In the Flesh Season 1 Episode 3: Finale Recap

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Everything comes full circle in the season 1 finale of In the Flesh. Episode 1 ends with Bill Macy pointing his gun at Maggie Burton, a harmless old woman and PDS sufferer, and pulling the trigger. Appeals to his humanity don’t sway him, but he does have Maggie take out her contacts so that he can see that she’s partially deceased while he shoots her.

Episode 2 ends with Bill’s son Rick Macy pointing a gun at 2 feral PDS sufferers, and then at Kieren, when Kieren steps in front of the gun to stop the unjust killing. Rick refuses to admit that he’s a PDS sufferer, but he does respond to appeals to his humanity. He gives up when Kieren takes out one contact to remind Rick that the feral zombies are the same as Kieren.

Episode 3 ends with a third person looking down the barrel of a gun, but this one knows he’s on the side of justice, and doesn’t hesitate to fire.

There are several moments of truth in episode 3. Bill decides that Rick must redeem himself by killing Kieren, who he says is a disgusting, evil rotter. Rick decides to prove to his father that PDS sufferers aren’t evil by forcing Bill to face that his son is one. Bill draws the opposite conclusion from this.

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In the Flesh Season 1 Episode 1: Recap

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Let’s take a break from Nazis, and have some fun with sentient zombies during these last few days before Halloween! In the Flesh is a BBC/BBCAmerica show from 2013-14 that was cancelled after 2 short seasons, leaving it with a grand total of 9 episodes. Each season tells a complete story, so no worries about being left on a cliffhanger, though threads were left open for season 3 to continue the story. (Bring it back, please!!) The show was created and written by Dominic Mitchell, who’s gone on to write and produce for Westworld.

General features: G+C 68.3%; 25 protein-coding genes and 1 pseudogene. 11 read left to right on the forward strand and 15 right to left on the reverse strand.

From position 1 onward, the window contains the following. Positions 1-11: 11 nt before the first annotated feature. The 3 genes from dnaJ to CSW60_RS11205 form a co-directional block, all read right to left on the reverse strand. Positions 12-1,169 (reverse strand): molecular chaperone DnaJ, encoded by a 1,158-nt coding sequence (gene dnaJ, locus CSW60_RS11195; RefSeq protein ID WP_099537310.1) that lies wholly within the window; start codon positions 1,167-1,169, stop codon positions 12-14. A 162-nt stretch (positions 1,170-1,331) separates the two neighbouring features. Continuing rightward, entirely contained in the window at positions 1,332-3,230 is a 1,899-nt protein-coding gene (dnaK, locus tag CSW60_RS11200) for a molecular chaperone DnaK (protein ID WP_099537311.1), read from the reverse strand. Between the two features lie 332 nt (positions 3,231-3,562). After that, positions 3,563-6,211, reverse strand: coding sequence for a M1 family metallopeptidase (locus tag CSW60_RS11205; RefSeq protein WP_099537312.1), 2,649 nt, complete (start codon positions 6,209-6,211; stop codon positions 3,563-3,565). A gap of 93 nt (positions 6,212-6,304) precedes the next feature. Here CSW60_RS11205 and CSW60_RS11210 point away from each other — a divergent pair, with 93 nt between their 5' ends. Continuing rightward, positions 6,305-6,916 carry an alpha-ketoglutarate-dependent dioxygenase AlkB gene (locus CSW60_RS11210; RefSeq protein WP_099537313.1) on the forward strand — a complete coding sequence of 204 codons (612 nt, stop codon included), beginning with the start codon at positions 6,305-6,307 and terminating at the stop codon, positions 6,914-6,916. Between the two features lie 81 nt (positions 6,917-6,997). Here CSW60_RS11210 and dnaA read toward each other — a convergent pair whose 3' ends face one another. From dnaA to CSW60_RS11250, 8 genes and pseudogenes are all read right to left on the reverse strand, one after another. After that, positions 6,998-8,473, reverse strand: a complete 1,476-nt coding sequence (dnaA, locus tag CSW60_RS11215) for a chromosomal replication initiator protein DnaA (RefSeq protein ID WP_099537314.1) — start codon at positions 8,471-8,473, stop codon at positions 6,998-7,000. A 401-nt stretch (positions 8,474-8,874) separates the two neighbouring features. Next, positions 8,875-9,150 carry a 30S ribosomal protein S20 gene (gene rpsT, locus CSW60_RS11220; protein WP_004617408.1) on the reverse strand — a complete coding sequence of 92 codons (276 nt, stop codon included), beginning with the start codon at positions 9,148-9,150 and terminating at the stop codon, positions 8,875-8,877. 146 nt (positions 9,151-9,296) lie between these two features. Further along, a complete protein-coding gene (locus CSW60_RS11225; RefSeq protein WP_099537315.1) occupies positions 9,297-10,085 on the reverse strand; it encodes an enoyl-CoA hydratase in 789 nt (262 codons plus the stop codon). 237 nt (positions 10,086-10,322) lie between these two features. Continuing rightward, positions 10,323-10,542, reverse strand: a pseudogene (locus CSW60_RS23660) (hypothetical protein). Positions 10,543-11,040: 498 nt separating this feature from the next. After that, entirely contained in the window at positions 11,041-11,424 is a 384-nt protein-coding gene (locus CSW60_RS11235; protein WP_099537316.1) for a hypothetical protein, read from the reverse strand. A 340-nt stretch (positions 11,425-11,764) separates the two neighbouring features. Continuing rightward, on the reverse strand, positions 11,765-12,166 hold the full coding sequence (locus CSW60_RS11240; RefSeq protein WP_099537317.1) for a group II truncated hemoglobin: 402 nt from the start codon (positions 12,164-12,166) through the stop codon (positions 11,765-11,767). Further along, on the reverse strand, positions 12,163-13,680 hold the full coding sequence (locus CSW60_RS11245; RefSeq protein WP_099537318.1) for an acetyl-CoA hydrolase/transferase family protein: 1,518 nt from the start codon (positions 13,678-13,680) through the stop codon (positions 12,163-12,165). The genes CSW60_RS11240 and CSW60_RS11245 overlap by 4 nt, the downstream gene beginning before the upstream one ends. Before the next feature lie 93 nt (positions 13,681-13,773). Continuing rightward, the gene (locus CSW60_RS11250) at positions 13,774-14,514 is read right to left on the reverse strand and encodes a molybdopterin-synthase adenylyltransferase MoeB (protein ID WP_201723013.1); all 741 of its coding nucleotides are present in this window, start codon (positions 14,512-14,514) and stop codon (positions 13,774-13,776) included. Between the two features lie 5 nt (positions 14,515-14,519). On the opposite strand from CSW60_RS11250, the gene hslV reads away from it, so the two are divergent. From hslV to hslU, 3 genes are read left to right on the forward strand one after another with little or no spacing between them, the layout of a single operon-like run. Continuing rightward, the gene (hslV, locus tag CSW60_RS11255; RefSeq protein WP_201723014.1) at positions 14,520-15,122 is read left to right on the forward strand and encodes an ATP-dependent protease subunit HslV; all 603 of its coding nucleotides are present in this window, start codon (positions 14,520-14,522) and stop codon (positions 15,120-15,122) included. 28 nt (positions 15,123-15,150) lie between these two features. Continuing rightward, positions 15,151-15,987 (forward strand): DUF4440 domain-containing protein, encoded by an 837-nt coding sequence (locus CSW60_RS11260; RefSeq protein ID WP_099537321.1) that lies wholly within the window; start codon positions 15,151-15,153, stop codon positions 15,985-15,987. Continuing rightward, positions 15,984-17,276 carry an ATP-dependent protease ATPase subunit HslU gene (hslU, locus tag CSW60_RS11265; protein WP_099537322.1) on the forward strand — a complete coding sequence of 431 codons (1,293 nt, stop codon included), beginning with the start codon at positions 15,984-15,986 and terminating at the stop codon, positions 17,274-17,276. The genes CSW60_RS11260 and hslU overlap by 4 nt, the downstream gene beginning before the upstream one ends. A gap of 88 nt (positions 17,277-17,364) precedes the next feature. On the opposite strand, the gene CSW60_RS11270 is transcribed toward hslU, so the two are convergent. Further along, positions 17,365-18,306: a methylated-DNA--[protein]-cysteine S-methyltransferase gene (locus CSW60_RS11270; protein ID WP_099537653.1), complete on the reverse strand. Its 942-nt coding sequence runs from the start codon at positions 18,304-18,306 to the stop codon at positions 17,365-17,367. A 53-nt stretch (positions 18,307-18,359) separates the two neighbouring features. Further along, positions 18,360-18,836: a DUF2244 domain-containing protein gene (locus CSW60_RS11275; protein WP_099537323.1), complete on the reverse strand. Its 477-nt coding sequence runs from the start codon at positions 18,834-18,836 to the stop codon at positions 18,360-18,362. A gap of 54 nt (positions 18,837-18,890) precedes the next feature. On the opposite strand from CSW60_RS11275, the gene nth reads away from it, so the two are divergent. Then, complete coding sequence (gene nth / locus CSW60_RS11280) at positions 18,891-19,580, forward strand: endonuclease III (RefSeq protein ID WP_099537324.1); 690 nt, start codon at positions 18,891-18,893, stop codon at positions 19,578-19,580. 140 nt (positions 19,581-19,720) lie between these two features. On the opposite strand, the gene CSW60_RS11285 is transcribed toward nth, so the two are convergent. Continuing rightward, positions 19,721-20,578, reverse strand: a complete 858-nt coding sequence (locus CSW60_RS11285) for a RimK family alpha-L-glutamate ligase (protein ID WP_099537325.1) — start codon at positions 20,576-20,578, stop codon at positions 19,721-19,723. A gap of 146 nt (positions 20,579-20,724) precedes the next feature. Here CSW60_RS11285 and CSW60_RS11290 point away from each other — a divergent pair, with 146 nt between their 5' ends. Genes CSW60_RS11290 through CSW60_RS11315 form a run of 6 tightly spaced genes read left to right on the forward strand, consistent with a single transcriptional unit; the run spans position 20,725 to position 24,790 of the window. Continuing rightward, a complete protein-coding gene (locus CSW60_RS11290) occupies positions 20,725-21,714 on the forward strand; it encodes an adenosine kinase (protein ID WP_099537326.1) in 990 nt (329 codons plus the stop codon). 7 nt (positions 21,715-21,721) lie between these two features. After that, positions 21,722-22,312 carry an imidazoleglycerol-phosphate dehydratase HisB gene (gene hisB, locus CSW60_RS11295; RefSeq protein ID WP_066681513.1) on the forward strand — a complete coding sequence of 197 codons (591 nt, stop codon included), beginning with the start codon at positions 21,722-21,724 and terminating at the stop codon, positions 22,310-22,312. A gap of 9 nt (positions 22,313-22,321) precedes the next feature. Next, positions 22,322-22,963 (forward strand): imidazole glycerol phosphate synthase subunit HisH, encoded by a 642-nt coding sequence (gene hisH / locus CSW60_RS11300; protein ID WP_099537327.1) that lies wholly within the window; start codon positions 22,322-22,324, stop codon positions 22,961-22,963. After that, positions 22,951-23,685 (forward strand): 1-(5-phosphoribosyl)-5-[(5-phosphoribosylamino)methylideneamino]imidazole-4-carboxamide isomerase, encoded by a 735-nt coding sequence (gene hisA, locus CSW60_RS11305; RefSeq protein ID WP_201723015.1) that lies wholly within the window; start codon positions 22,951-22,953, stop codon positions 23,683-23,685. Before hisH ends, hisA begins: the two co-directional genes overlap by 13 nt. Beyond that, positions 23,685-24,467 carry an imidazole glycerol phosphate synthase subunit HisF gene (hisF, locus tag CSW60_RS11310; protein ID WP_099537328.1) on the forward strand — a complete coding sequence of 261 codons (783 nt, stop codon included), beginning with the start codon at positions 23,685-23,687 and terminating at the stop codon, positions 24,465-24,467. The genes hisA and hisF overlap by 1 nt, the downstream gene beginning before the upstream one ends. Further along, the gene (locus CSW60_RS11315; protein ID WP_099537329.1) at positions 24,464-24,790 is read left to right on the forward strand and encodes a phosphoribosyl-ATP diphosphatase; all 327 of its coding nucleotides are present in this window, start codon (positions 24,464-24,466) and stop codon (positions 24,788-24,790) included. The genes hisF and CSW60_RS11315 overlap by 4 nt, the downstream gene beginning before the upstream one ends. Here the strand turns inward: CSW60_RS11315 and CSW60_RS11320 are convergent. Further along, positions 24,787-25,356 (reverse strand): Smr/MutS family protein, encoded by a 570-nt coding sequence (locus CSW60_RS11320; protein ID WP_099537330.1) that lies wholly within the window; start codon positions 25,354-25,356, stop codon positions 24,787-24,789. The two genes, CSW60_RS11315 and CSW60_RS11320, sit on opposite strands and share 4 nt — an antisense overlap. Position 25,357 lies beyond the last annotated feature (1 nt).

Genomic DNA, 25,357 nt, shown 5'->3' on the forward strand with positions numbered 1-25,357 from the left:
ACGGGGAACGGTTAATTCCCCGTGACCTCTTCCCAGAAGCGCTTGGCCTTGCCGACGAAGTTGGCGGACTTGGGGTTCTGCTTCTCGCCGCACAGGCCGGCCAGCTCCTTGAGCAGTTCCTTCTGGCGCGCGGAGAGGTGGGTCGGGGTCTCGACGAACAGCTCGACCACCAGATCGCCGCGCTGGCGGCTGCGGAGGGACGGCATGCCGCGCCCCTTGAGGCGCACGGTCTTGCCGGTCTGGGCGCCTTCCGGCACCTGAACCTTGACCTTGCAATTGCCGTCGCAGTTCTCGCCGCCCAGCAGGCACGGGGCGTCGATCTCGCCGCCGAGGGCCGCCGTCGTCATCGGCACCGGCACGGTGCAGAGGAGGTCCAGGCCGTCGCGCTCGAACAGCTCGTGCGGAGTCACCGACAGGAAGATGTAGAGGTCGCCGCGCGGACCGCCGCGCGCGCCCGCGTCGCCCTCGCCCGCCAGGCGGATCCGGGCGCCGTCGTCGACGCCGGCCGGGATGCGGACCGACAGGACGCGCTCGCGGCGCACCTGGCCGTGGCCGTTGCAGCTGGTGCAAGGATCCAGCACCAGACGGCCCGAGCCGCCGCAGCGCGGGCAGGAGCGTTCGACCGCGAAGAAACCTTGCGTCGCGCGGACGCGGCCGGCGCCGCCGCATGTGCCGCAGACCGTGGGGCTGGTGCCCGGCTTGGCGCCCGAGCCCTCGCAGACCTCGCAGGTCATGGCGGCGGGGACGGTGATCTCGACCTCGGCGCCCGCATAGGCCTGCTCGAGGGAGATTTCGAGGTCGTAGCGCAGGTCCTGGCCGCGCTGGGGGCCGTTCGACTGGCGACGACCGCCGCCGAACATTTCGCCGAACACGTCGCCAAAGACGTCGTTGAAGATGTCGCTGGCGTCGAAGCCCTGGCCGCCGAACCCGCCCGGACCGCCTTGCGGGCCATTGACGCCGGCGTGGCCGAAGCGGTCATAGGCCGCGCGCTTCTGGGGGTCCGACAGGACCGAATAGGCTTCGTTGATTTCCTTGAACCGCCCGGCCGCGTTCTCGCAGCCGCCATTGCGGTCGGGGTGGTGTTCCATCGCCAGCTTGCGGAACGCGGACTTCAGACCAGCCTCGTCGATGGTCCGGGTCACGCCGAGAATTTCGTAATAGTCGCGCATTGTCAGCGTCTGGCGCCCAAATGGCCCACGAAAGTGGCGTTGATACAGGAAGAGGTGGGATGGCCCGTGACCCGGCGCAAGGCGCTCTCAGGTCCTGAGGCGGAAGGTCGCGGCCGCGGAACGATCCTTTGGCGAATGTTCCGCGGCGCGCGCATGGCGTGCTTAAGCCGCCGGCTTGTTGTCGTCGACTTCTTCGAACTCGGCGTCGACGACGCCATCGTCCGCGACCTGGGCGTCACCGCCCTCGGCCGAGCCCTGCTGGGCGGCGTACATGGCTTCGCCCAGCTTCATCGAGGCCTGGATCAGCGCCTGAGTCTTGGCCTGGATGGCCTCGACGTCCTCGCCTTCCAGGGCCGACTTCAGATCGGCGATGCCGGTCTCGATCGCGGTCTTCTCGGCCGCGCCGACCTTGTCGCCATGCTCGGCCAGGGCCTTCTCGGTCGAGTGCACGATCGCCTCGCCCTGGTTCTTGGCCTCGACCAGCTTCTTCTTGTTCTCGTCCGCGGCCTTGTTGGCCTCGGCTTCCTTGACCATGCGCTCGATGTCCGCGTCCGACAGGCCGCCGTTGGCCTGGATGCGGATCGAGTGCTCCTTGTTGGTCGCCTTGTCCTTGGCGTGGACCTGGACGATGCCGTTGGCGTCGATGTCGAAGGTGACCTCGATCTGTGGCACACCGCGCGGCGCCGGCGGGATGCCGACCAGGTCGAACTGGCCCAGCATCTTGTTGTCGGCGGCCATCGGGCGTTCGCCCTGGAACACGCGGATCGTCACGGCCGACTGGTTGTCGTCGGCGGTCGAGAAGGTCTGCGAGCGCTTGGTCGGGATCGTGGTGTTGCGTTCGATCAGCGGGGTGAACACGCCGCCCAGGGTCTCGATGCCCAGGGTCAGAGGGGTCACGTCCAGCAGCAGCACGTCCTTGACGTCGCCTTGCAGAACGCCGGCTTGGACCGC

In the Flesh is currently streaming on Hulu and included with Amazon Prime, or if you’re in the UK, on the BBC website. Even if you’re not in the UK, the other videos on the site aren’t geolocked, and there’s a lot of great stuff there.

This  is my favorite zombie show ever, rivalled only by season 1 of The Walking Dead. It was recently featured in IGN.com’s article The 15 Best Horror TV Shows of the Last 10 Years along with my other relatively obscure personal favorites Crazyhead and Dark, both on Netflix. (I will recap season 1 of Dark, hopefully before the end of the year. Or before season 2 is released. Or the timeline changes. I have a draft started.)

In this universe, the recently deceased all rose on one specific night in 2009, for unknown reasons, then rampaged the world, killing humans and eating their brains. Eventually scientists figured out that they were eating brains because they were missing a specific brain chemical. Once a medication was created to replace what was lacking, the zombies’ mental state returned to normal. Their physical state remains more zombie-like, though it’s improved from the feral state.

But in the intervening years, many people died, among both zombies and the living. Volunteer militias were formed in small towns to cope with the zombies, since the military was spread too thin. These Human Volunteer Forces, or HVF, were the big heroes of the day, and some are having trouble returning to normal life.

The populace as a whole has difficulty accepting the Partially Deceased Syndrome sufferers, as the zombies are now known, back into their midst. The PDS sufferers grow resentful at being blamed for actions that were outside of their control. They are victims of a chronic disease, not criminals. Some begin to feel that they should wear their PDS proudly, as a badge of honor.

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